Diagnostic Imaging in Veterinary Dental Practice

Suanúa Serrano-García The Dentistry and Oral Surgery Service, William R. Pritchard Veterinary Medical Teaching Hospital, School of Veterinary Medicine, University of California-Davis, Davis, CA 95616.

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Amy J. Fulton Cordova Veterinary Hospital, 2939 Mather Field Rd, Rancho Cordova, CA 95820 (Fulton).

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History and Physical Examination Findings

An 8-year-old 16.8-kg (36.9-lb) castrated male mixed-breed dog was examined for evaluation and treatment of periodontal disease. Four years prior to this evaluation, root canal treatment of the left mandibular canine tooth was performed at another practice because of a complicated crown fracture of that tooth. No follow-up evaluations had been performed in the interim. With the exception of a previous sliding hiatal hernia that had been surgically corrected, the patient's medical history was unremarkable.

No abnormalities were detected on general physical examination. Oral examination revealed mild localized gingival enlargement and moderate gingivitis associated with the left mandibular canine tooth. Several teeth were missing, and mild to moderate attrition or abrasion was evident at the occlusal surfaces of multiple teeth. The left mandibular canine tooth was discolored and had a complicated crown fracture. Evidence of previous root canal treatment was present; however, the restoration was missing and gutta-percha was visible. On further questioning, the clients had no knowledge of further damage to the tooth after the previous root canal treatment.

Preanesthetic CBC and serum biochemistry results were unremarkable. The patient was anesthetized, full-mouth radiographs (Figure 1) were obtained, and charting was performed.

Figure 1—
Figure 1—

Left lateral (A) and occlusal (B) intraoral radiographic views of the rostral aspect of the left mandible of an 8-year-old mixed-breed dog examined for evaluation and treatment of periodontal disease.

Citation: Journal of the American Veterinary Medical Association 244, 1; 10.2460/javma.244.1.41

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Diagnostic Imaging Findings and Interpretation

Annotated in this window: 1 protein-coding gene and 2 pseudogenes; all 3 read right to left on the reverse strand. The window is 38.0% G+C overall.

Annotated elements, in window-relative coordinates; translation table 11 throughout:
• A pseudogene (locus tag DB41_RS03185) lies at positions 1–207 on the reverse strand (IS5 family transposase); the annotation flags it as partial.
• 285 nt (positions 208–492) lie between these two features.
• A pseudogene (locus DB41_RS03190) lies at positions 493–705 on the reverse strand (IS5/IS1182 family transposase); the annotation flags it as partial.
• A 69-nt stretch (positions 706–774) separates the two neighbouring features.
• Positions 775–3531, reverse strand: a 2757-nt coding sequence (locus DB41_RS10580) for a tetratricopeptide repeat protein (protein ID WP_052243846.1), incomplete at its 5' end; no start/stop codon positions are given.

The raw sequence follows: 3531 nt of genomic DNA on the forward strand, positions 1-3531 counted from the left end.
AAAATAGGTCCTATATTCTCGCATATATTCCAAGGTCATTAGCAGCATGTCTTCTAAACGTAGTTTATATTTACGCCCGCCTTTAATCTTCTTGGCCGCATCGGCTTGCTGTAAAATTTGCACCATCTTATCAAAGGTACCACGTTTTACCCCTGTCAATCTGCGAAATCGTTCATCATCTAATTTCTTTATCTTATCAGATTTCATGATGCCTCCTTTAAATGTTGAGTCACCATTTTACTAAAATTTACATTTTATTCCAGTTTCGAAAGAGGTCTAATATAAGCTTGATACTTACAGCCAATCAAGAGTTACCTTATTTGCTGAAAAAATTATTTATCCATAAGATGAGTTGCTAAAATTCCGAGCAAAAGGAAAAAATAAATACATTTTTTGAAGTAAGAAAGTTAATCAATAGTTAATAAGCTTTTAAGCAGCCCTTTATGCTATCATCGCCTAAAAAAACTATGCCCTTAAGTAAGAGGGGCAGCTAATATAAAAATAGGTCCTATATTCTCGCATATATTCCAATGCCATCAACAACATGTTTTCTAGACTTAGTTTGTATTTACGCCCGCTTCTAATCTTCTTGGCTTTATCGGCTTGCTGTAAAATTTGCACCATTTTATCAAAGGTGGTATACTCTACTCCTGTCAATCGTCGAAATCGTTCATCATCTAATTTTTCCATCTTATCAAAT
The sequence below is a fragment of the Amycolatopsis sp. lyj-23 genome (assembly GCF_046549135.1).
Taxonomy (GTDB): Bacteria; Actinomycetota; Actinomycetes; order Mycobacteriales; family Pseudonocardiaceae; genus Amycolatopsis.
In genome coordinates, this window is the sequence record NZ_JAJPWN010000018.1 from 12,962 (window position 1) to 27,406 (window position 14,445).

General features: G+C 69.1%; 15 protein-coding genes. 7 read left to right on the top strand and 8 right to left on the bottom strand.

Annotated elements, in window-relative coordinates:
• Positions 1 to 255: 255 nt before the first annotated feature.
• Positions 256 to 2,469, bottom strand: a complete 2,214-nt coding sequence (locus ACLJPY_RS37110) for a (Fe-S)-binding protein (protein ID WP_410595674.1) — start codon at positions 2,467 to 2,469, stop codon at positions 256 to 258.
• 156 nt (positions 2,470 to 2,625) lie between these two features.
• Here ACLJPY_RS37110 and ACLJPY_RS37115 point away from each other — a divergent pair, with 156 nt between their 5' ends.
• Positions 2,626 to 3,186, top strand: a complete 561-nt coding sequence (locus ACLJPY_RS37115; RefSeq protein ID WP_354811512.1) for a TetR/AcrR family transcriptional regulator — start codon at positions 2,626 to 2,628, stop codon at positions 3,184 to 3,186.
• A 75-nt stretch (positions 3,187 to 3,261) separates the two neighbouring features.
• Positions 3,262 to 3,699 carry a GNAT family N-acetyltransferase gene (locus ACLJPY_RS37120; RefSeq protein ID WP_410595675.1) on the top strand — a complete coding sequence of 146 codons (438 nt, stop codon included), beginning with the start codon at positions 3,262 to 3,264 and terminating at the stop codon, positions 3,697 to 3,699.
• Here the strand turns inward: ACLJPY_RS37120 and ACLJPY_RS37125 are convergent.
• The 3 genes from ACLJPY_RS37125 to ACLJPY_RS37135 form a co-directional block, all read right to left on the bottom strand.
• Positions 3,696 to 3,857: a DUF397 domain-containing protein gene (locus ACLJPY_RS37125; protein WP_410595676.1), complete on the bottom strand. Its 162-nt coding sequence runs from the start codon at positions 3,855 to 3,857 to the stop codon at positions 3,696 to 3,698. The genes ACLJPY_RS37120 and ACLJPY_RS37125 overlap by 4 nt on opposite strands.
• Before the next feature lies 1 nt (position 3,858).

Bilateral diastemata were evident between the third and fourth mandibular premolar teeth and between the mandibular fourth premolar and first molar teeth. Root fragments of the left mandibular first, second, and third incisor teeth and of the right mandibular first incisor tooth were present (Figure 2). An uncomplicated crown fracture of the right mandibular canine tooth was evident as well as abrasion or attrition of the occlusal surfaces of the left mandibular first through third premolar teeth. The previously fractured left mandibular canine tooth had evidence of prior endodontic treatment; however, the restoration was missing, along with the coronal third of the tooth. The apical third of the pulp cavity was poorly obturated, with several air-filled voids present. Severe external inflammatory resorption of the root was evident, and comparison with the right mandibular canine tooth revealed that approximately one-third of the affected root tip was absent. A large area of well-defined geographic bone loss extending from the level of the apex of the left mandibular canine tooth to the level of the left mandibular third premolar tooth was evident, encompassing the roots of the canine and 3 premolar teeth, with loss of the lamina dura and periodontal ligament space at the apices of these 4 teeth.

Figure 2—
Figure 2—

Same radiographic views as in Figure 1. There is a complicated crown fracture of the left mandibular canine tooth, and the restoration performed as part of a previous root canal treatment is missing. There is suboptimal obturation of the apical third of the pulp cavity, with several voids present (arrows). An area of geographic bone loss associated with the root of the left mandibular canine tooth is evident in both views (arrowheads). The lucency extends to the third premolar tooth. There is evidence of external inflammatory root resorption of the left mandibular canine tooth root. Root fragments of the left first, second, and third mandibular incisor teeth and the right first mandibular incisor tooth are present (asterisks), and mild to moderate horizontal and vertical bone loss of the right mandibular second and third incisor teeth is evident.

Citation: Journal of the American Veterinary Medical Association 244, 1; 10.2460/javma.244.1.41

The radiographic findings were considered suggestive of an odontogenic cyst; in this patient, the presence of a nonvital tooth associated with the lesion was consistent with a radicular cyst.1–5 Other differential diagnoses that were considered included periapical abscess, periapical granuloma, canine odontogenic parakeratinized cyst, and neoplasia.

Treatment and Outcome